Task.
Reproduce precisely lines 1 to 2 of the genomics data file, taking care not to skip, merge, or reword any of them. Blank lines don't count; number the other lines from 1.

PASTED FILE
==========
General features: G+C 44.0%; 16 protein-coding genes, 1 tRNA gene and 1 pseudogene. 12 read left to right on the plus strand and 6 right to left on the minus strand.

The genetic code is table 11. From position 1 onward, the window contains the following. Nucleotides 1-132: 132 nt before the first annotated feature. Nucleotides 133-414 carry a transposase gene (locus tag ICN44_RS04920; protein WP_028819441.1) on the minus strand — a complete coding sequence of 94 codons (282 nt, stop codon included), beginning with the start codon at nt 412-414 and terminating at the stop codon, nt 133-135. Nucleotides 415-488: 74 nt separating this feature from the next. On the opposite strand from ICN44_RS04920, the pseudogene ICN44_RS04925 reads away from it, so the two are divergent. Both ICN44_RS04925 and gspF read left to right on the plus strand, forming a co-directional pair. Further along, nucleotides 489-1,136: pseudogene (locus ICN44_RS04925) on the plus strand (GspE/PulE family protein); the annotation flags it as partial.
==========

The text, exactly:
General features: G+C 44.0%; 16 protein-coding genes, 1 tRNA gene and 1 pseudogene. 12 read left to right on the plus strand and 6 right to left on the minus strand.

The genetic code is table 11. From position 1 onward, the window contains the following. Nucleotides 1-132: 132 nt before the first annotated feature. Nucleotides 133-414 carry a transposase gene (locus tag ICN44_RS04920; protein WP_028819441.1) on the minus strand — a complete coding sequence of 94 codons (282 nt, stop codon included), beginning with the start codon at nt 412-414 and terminating at the stop codon, nt 133-135. Nucleotides 415-488: 74 nt separating this feature from the next. On the opposite strand from ICN44_RS04920, the pseudogene ICN44_RS04925 reads away from it, so the two are divergent. Both ICN44_RS04925 and gspF read left to right on the plus strand, forming a co-directional pair. Further along, nucleotides 489-1,136: pseudogene (locus ICN44_RS04925) on the plus strand (GspE/PulE family protein); the annotation flags it as partial.